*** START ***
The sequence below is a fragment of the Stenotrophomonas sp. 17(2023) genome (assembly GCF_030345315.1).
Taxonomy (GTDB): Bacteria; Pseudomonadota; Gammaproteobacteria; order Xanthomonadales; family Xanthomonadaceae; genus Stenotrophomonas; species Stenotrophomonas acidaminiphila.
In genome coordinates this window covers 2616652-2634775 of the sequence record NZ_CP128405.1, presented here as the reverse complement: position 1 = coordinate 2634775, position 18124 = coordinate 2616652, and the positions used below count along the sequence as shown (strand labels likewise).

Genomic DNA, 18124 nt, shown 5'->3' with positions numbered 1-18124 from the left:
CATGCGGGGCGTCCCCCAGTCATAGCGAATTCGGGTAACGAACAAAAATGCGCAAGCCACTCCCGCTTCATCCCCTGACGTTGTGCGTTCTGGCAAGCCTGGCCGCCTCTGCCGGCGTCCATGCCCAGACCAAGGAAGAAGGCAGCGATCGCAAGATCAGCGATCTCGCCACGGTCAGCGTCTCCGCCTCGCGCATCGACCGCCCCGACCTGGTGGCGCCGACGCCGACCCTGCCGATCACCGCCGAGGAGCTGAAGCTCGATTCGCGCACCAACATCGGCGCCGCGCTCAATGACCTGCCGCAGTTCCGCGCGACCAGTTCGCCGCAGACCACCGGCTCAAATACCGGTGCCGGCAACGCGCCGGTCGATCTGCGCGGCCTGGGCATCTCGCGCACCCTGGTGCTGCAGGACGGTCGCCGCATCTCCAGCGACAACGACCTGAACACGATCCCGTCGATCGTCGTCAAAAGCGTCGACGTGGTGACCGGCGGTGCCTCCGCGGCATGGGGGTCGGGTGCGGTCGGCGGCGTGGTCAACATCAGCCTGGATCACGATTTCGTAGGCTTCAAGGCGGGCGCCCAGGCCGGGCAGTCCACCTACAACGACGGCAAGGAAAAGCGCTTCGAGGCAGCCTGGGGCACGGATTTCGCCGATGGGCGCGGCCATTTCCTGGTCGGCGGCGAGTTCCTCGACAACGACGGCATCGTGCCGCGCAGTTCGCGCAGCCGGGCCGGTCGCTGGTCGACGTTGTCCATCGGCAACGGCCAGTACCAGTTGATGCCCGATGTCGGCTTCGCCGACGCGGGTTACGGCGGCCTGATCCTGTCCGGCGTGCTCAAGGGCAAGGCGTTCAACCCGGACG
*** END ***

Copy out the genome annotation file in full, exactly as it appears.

The sequence below is a fragment of the Stenotrophomonas sp. 17(2023) genome (assembly GCF_030345315.1).
Taxonomy (GTDB): Bacteria; Pseudomonadota; Gammaproteobacteria; order Xanthomonadales; family Xanthomonadaceae; genus Stenotrophomonas; species Stenotrophomonas acidaminiphila.
In genome coordinates this window covers 2616652-2634775 of the sequence record NZ_CP128405.1, presented here as the reverse complement: position 1 = coordinate 2634775, position 18124 = coordinate 2616652, and the positions used below count along the sequence as shown (strand labels likewise).

Genomic DNA, 18124 nt, shown 5'->3' with positions numbered 1-18124 from the left:
CATGCGGGGCGTCCCCCAGTCATAGCGAATTCGGGTAACGAACAAAAATGCGCAAGCCACTCCCGCTTCATCCCCTGACGTTGTGCGTTCTGGCAAGCCTGGCCGCCTCTGCCGGCGTCCATGCCCAGACCAAGGAAGAAGGCAGCGATCGCAAGATCAGCGATCTCGCCACGGTCAGCGTCTCCGCCTCGCGCATCGACCGCCCCGACCTGGTGGCGCCGACGCCGACCCTGCCGATCACCGCCGAGGAGCTGAAGCTCGATTCGCGCACCAACATCGGCGCCGCGCTCAATGACCTGCCGCAGTTCCGCGCGACCAGTTCGCCGCAGACCACCGGCTCAAATACCGGTGCCGGCAACGCGCCGGTCGATCTGCGCGGCCTGGGCATCTCGCGCACCCTGGTGCTGCAGGACGGTCGCCGCATCTCCAGCGACAACGACCTGAACACGATCCCGTCGATCGTCGTCAAAAGCGTCGACGTGGTGACCGGCGGTGCCTCCGCGGCATGGGGGTCGGGTGCGGTCGGCGGCGTGGTCAACATCAGCCTGGATCACGATTTCGTAGGCTTCAAGGCGGGCGCCCAGGCCGGGCAGTCCACCTACAACGACGGCAAGGAAAAGCGCTTCGAGGCAGCCTGGGGCACGGATTTCGCCGATGGGCGCGGCCATTTCCTGGTCGGCGGCGAGTTCCTCGACAACGACGGCATCGTGCCGCGCAGTTCGCGCAGCCGGGCCGGTCGCTGGTCGACGTTGTCCATCGGCAACGGCCAGTACCAGTTGATGCCCGATGTCGGCTTCGCCGACGCGGGTTACGGCGGCCTGATCCTGTCCGGCGTGCTCAAGGGCAAGGCGTTCAACCCGGACG